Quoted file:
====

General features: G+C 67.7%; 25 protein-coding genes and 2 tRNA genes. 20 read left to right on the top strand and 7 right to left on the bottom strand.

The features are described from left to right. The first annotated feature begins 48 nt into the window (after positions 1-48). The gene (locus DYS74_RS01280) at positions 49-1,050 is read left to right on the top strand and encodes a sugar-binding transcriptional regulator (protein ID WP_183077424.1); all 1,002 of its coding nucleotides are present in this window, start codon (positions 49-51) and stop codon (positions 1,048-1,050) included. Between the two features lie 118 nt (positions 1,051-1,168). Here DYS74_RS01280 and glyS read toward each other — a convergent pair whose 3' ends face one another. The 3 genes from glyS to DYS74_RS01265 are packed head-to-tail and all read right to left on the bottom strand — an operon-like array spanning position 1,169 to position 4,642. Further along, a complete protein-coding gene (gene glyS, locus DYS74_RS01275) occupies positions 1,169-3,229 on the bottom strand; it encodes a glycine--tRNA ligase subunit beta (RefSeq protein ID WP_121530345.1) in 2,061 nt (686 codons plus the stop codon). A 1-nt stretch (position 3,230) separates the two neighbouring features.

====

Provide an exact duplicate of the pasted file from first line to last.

General features: G+C 67.7%; 25 protein-coding genes and 2 tRNA genes. 20 read left to right on the top strand and 7 right to left on the bottom strand.

The features are described from left to right. The first annotated feature begins 48 nt into the window (after positions 1-48). The gene (locus DYS74_RS01280) at positions 49-1,050 is read left to right on the top strand and encodes a sugar-binding transcriptional regulator (protein ID WP_183077424.1); all 1,002 of its coding nucleotides are present in this window, start codon (positions 49-51) and stop codon (positions 1,048-1,050) included. Between the two features lie 118 nt (positions 1,051-1,168). Here DYS74_RS01280 and glyS read toward each other — a convergent pair whose 3' ends face one another. The 3 genes from glyS to DYS74_RS01265 are packed head-to-tail and all read right to left on the bottom strand — an operon-like array spanning position 1,169 to position 4,642. Further along, a complete protein-coding gene (gene glyS, locus DYS74_RS01275) occupies positions 1,169-3,229 on the bottom strand; it encodes a glycine--tRNA ligase subunit beta (RefSeq protein ID WP_121530345.1) in 2,061 nt (686 codons plus the stop codon). A 1-nt stretch (position 3,230) separates the two neighbouring features.